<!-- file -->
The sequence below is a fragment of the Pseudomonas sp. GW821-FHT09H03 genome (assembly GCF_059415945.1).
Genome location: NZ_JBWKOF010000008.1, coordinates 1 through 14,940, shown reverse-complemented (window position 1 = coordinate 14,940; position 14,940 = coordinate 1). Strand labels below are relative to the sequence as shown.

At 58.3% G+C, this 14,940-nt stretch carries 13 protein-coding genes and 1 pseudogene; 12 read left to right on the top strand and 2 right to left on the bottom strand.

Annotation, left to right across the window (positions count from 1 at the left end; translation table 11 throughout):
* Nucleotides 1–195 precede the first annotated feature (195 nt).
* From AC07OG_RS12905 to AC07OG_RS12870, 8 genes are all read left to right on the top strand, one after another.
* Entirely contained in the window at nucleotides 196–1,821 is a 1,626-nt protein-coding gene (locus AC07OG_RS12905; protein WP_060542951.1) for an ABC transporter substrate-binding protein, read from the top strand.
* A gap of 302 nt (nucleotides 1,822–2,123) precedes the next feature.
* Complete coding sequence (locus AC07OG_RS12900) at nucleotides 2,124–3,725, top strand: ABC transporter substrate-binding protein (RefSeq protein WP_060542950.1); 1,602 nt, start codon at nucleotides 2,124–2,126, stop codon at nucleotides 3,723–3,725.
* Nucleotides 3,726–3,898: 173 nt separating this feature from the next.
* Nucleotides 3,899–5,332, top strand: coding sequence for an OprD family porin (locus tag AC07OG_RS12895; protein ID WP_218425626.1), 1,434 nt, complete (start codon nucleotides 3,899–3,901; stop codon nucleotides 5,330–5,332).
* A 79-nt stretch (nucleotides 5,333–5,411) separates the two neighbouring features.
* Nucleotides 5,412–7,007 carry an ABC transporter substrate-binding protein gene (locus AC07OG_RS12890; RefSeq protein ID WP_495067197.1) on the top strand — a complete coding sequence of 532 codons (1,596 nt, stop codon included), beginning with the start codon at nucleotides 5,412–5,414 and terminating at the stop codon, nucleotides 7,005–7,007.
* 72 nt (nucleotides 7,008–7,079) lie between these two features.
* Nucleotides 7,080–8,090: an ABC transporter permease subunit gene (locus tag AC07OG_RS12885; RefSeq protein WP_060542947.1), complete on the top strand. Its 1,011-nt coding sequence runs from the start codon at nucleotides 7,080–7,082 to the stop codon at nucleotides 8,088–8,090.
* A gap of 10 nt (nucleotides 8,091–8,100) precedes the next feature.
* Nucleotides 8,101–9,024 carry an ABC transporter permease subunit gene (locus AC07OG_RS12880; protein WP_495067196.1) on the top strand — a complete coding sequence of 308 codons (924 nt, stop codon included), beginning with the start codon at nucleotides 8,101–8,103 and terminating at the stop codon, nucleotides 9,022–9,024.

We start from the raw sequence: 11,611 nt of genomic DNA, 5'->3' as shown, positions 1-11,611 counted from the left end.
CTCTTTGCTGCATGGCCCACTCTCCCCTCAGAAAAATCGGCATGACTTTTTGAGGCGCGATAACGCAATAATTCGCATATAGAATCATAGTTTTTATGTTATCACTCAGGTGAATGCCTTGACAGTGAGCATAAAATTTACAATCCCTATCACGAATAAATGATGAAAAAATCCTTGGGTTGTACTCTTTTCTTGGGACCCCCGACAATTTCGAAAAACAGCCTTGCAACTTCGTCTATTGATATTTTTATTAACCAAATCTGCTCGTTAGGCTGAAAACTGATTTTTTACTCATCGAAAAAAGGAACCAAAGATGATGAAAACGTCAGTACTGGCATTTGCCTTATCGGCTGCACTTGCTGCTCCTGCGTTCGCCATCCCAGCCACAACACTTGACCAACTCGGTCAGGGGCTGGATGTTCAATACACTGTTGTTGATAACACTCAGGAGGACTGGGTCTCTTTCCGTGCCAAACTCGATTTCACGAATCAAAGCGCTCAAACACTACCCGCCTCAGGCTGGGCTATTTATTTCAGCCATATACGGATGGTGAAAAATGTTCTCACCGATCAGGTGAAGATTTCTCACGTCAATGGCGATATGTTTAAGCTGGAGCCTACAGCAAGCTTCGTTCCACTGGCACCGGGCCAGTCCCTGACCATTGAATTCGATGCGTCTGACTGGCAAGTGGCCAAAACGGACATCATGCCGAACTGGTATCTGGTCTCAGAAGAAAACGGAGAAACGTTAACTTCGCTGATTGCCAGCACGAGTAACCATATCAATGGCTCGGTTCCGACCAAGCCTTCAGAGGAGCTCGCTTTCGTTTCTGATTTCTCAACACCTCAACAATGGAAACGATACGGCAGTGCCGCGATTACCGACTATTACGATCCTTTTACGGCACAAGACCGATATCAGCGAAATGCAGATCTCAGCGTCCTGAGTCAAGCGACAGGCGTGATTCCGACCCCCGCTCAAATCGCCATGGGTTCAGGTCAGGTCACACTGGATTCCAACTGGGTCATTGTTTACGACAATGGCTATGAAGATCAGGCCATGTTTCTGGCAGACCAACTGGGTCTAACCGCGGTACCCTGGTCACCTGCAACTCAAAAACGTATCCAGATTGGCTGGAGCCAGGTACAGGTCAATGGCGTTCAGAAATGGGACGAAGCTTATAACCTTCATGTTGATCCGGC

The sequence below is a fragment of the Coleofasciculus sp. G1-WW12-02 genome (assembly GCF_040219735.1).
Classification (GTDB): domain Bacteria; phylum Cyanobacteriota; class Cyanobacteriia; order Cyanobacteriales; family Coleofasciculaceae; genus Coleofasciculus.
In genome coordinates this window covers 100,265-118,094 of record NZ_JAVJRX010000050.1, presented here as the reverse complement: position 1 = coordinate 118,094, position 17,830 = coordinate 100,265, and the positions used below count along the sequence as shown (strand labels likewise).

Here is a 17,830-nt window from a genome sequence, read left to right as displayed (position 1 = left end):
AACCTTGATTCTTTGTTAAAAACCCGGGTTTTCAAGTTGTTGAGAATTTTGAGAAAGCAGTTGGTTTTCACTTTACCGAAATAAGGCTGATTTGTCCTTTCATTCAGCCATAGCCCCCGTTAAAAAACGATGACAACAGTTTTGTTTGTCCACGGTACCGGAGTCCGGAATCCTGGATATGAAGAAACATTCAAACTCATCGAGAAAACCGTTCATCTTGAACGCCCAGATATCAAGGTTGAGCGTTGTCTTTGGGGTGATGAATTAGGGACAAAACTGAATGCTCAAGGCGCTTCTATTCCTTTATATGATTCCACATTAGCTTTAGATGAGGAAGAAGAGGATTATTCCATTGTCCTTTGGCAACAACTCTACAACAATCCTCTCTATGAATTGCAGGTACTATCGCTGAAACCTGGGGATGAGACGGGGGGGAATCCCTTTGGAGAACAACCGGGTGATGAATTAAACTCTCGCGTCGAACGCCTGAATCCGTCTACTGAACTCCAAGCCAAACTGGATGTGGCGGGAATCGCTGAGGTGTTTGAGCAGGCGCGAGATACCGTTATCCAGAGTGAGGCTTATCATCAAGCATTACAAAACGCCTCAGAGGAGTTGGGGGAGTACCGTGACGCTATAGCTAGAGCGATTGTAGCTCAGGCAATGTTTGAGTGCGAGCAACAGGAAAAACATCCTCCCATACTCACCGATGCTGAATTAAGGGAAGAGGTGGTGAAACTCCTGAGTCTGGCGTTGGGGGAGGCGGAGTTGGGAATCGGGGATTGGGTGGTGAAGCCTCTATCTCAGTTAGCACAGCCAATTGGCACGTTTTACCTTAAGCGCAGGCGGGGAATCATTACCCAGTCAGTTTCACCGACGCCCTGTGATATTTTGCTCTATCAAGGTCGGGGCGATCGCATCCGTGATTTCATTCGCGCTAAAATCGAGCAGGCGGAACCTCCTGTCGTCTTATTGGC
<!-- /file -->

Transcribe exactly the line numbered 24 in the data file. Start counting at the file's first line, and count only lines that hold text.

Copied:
AACCTTGATTCTTTGTTAAAAACCCGGGTTTTCAAGTTGTTGAGAATTTTGAGAAAGCAGTTGGTTTTCACTTTACCGAAATAAGGCTGATTTGTCCTTTCATTCAGCCATAGCCCCCGTTAAAAAACGATGACAACAGTTTTGTTTGTCCACGGTACCGGAGTCCGGAATCCTGGATATGAAGAAACATTCAAACTCATCGAGAAAACCGTTCATCTTGAACGCCCAGATATCAAGGTTGAGCGTTGTCTTTGGGGTGATGAATTAGGGACAAAACTGAATGCTCAAGGCGCTTCTATTCCTTTATATGATTCCACATTAGCTTTAGATGAGGAAGAAGAGGATTATTCCATTGTCCTTTGGCAACAACTCTACAACAATCCTCTCTATGAATTGCAGGTACTATCGCTGAAACCTGGGGATGAGACGGGGGGGAATCCCTTTGGAGAACAACCGGGTGATGAATTAAACTCTCGCGTCGAACGCCTGAATCCGTCTACTGAACTCCAAGCCAAACTGGATGTGGCGGGAATCGCTGAGGTGTTTGAGCAGGCGCGAGATACCGTTATCCAGAGTGAGGCTTATCATCAAGCATTACAAAACGCCTCAGAGGAGTTGGGGGAGTACCGTGACGCTATAGCTAGAGCGATTGTAGCTCAGGCAATGTTTGAGTGCGAGCAACAGGAAAAACATCCTCCCATACTCACCGATGCTGAATTAAGGGAAGAGGTGGTGAAACTCCTGAGTCTGGCGTTGGGGGAGGCGGAGTTGGGAATCGGGGATTGGGTGGTGAAGCCTCTATCTCAGTTAGCACAGCCAATTGGCACGTTTTACCTTAAGCGCAGGCGGGGAATCATTACCCAGTCAGTTTCACCGACGCCCTGTGATATTTTGCTCTATCAAGGTCGGGGCGATCGCATCCGTGATTTCATTCGCGCTAAAATCGAGCAGGCGGAACCTCCTGTCGTCTTATTGGC